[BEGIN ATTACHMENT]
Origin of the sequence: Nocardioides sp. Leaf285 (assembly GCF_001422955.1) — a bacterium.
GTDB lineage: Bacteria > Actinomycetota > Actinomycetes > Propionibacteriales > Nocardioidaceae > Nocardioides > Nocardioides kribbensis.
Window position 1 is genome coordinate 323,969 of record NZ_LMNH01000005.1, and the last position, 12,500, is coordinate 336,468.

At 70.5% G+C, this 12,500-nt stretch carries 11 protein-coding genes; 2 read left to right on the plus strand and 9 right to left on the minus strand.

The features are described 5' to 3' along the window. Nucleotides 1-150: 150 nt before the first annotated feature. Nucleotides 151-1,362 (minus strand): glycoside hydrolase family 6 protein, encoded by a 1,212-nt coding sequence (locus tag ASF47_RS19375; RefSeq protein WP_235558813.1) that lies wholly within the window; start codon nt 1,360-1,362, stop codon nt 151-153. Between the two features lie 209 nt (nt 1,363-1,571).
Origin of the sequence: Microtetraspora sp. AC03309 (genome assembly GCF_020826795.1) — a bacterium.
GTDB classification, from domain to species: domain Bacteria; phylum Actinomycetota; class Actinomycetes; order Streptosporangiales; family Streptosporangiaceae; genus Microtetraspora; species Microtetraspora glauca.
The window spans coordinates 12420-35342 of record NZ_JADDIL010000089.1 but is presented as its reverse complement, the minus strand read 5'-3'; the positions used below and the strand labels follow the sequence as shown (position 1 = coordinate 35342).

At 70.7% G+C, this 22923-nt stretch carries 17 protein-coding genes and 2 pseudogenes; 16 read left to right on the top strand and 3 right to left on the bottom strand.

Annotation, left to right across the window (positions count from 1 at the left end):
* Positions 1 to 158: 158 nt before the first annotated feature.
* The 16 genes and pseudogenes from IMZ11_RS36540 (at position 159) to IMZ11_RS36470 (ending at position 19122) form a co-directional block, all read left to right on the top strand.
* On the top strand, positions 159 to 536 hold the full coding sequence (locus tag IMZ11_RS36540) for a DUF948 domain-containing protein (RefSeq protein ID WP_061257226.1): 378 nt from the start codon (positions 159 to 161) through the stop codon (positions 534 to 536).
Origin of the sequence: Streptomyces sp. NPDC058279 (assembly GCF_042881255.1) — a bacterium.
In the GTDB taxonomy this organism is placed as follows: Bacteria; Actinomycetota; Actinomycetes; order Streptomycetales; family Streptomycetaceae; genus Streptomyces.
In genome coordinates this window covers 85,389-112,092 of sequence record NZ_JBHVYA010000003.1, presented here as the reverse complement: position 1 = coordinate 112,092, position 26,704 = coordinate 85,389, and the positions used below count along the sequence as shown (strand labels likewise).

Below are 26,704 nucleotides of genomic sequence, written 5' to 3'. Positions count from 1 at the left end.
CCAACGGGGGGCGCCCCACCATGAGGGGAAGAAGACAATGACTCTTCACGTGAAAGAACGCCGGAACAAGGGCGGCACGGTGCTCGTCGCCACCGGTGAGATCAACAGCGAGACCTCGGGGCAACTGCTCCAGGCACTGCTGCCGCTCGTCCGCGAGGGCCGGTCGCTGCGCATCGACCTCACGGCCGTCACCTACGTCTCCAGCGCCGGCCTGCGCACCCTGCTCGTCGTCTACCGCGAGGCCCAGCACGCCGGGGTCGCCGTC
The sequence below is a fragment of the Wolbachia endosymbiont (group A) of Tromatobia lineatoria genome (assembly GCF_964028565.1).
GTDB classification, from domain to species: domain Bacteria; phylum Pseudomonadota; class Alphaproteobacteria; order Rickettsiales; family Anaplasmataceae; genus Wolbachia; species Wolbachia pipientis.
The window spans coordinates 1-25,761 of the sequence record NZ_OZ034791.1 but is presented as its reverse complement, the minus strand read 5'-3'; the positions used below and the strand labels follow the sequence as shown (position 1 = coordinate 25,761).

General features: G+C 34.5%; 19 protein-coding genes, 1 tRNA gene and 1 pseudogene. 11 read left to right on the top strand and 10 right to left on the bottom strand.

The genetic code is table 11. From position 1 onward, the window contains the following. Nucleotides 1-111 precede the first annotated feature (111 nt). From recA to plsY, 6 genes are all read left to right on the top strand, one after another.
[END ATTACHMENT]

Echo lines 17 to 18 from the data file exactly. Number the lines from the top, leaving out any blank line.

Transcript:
Below are 26,704 nucleotides of genomic sequence, written 5' to 3'. Positions count from 1 at the left end.
CCAACGGGGGGCGCCCCACCATGAGGGGAAGAAGACAATGACTCTTCACGTGAAAGAACGCCGGAACAAGGGCGGCACGGTGCTCGTCGCCACCGGTGAGATCAACAGCGAGACCTCGGGGCAACTGCTCCAGGCACTGCTGCCGCTCGTCCGCGAGGGCCGGTCGCTGCGCATCGACCTCACGGCCGTCACCTACGTCTCCAGCGCCGGCCTGCGCACCCTGCTCGTCGTCTACCGCGAGGCCCAGCACGCCGGGGTCGCCGTC